Release DetailsLABEL Willowtip
RELEASED ON 4/20/2004
posted on 5/2004 By:
To screamy to be goregrind, but too sloppy and vicious to be anything but grindcore, San Francisco's Vulgar Pigeons return to deliver some of the more destructive music I've heard in a while. Formed in 1998 and sharing members with Benumb, Imperialism is Vulgar Pigeons' sophomore effort, completely crushing their first album as well as any band currently tapping into the more hardcore side of grind.
Combining nearly everything that makes grindcore what it is, Imperialism jumps all over the map. Aggressive old-school thrash rhythms, ridiculous fucking tapping, liberally placed artificial harmonics, heavy-as-shit basslines that you'll feel in your gut - there's even a few arpeggios thrown in for good measure. Vulgar Pigeons use one of the more effective vocal styles in grind, working with both a hardcore yell and a low growl. Unbelievably stable drumming really works magic in keeping these songs feeling complete, providing the groundwork and changing at the perfect moment to compensate for the erratic time changes. Despite the general hardcore/thrash feel of the album, with sickening low-growls and a classic chunky guitar tone, there's a heavy nod to the more death metal side of grindcore, which should be apparent as soon as the first real track hits, "The Pollution of History". There's almost a riff lifted directly out of Carcass' "Inpropagation" - I can't say I'm too surprised, seeing as how Vulgar Pigeons appeared on a Carcass tribute album with their own take on "Corporal Jigsore Quandary".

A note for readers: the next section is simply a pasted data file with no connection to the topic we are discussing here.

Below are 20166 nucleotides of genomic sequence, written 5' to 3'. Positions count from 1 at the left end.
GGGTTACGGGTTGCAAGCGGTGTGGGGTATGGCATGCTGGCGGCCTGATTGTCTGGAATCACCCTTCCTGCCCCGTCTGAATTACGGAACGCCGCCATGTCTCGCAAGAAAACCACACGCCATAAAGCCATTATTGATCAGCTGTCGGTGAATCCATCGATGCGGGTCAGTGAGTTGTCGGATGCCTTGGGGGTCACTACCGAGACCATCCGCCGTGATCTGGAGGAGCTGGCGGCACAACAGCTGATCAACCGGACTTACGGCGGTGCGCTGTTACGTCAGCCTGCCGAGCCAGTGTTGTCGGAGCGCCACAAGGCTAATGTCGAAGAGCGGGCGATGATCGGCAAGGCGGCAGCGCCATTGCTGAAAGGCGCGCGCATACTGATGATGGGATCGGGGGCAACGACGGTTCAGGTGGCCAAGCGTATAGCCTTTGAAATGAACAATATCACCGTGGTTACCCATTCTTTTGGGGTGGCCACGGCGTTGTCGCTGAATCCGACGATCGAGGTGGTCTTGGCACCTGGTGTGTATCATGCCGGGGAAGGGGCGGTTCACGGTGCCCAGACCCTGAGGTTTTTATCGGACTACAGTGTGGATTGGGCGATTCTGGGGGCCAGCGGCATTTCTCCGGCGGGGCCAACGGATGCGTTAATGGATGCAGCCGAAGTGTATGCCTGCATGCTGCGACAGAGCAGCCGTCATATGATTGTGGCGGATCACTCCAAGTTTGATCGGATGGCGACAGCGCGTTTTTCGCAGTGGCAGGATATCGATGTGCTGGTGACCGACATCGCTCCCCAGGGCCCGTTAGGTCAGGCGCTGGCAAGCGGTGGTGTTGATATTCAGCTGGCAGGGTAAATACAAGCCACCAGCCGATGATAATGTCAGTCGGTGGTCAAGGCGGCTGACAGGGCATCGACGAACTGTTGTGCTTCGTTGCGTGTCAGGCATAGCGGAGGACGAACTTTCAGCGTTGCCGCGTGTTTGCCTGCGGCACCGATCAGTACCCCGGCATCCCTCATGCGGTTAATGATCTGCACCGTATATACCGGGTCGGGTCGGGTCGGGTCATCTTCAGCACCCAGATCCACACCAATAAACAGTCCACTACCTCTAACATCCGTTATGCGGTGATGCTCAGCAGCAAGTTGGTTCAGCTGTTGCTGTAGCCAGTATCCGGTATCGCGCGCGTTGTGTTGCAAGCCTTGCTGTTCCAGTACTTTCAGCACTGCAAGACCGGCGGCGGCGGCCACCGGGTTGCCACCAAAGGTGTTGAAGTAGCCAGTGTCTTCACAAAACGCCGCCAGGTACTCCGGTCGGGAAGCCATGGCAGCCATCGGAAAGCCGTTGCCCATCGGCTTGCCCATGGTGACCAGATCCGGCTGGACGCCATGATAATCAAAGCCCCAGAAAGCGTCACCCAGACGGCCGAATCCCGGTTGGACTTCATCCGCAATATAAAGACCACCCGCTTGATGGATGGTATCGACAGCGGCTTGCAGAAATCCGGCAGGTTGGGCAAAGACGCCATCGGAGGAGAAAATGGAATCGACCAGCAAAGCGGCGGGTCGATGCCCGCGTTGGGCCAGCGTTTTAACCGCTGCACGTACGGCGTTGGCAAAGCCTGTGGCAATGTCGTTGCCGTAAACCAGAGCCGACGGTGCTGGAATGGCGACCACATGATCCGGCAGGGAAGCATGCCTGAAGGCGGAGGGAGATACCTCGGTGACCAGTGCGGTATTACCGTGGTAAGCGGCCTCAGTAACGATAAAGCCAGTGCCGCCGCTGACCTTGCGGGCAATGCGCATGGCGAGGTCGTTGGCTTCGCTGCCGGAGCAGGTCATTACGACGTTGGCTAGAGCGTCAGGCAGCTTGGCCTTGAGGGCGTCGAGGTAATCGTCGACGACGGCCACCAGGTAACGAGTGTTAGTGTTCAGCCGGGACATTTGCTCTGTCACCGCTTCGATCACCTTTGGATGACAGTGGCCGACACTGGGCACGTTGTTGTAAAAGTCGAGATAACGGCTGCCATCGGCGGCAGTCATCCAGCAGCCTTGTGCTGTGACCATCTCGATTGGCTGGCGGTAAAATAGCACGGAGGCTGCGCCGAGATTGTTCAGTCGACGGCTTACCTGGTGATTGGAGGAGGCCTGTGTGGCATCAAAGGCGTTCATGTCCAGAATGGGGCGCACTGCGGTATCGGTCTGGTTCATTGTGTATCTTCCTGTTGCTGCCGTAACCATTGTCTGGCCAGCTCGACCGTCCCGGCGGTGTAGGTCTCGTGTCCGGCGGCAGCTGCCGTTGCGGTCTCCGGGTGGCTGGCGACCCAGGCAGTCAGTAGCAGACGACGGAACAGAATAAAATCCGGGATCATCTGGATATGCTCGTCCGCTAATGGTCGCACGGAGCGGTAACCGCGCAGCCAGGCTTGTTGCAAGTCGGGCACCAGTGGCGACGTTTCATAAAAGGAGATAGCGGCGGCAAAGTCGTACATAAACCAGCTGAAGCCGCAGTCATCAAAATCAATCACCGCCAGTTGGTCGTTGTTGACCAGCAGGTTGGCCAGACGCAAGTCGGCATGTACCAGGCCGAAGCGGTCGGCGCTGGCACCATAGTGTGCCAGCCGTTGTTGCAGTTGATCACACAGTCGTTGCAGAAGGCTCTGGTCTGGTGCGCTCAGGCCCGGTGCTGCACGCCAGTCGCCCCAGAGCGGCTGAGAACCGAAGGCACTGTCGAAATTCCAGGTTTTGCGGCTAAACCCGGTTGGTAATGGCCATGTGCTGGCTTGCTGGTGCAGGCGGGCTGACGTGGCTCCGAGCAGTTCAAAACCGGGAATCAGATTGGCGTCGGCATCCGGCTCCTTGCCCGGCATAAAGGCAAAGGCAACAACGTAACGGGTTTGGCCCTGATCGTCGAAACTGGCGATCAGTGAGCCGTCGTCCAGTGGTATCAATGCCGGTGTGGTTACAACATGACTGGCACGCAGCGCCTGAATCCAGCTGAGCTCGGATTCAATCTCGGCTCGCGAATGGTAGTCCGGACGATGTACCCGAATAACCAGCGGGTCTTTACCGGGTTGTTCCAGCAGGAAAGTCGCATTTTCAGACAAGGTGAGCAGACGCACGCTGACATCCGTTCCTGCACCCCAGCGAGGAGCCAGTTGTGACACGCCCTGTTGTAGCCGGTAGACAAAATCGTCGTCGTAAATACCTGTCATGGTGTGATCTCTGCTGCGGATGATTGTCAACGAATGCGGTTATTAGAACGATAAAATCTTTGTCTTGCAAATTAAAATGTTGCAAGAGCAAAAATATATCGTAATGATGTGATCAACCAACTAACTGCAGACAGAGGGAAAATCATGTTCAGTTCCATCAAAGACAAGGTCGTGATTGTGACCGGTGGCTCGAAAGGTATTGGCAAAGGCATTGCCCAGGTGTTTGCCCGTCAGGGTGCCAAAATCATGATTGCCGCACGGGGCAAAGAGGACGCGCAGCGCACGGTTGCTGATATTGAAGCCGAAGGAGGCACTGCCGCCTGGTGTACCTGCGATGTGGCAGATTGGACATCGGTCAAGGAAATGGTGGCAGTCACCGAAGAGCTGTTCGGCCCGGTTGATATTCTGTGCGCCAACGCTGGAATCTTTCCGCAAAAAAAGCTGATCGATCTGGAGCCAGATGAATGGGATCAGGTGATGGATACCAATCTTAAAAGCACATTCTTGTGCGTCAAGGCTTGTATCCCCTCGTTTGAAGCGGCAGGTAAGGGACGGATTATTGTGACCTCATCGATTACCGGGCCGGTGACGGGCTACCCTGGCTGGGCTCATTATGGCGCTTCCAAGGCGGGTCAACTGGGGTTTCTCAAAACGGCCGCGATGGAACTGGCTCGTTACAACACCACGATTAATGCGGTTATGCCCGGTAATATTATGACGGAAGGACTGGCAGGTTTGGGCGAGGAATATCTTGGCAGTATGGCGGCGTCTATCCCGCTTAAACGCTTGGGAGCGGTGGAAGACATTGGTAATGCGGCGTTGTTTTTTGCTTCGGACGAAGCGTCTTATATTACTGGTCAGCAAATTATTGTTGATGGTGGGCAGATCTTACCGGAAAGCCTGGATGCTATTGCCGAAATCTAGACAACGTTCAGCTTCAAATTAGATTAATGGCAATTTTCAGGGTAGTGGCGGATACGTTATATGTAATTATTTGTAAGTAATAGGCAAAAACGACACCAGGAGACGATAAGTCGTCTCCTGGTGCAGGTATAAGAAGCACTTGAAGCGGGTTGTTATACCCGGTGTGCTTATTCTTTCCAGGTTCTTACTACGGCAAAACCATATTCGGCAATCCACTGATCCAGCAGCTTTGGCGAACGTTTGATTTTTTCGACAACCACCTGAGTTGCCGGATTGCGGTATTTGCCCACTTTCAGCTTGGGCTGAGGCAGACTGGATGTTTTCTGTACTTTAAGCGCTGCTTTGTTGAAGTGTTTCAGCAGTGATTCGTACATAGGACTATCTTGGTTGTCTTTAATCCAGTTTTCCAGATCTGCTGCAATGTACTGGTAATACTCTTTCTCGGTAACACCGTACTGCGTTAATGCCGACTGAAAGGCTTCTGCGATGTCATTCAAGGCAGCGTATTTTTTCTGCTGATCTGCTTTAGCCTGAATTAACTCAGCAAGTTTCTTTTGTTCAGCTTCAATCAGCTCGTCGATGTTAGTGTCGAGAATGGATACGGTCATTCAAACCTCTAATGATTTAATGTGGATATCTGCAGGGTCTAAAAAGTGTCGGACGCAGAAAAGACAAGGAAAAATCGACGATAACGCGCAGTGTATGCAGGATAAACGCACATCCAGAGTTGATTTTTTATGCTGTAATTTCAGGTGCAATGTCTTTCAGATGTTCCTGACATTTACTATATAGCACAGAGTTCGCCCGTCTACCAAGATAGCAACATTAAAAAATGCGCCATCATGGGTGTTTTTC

Being closer to Benumb in terms of sound, in terms of songwriting, Vulgar Pigeons remind me of Cephalic Carnage in the sense that they're both highly chaotic but maintain their own unmistakeable sound. I'd almost label it as progressive grindcore, but that might be a little misleading. No, there aren't any middle eastern instruments, organ solos, or spoken word poetry, but there's a great amount of variety for a style of music that's so typically hated for it's consistency. (or unoriginality, as some may call it) They go from the strange and flurried blast of "Blot on Humanity" to the straightforward thrash of "Attack of the Bullet Belt Committee". It's admirable to see a band take grind and purify it while making it so fucking catchy.
Getting Agoraphobic Nosebleed's Scott Hull to produce the album was probably the wisest move the band's ever made, as I sincerely wanted to enjoy their first album, Summary Execution, far more than I actually did. The band didn't change in terms of musicality, they changed in terms or production. It's a vast improvement this time around. You could always tell they were playing something great, and it's about time we're able to hear it.
It's difficult to actually form a grindcore band with the intention of having your own distinguishable sound. To a lot of people, this is going to sound like just another boring grind release with yelled vocals. I fucking assure you though, in terms of quality and memorability, it doesn't get much better than this.
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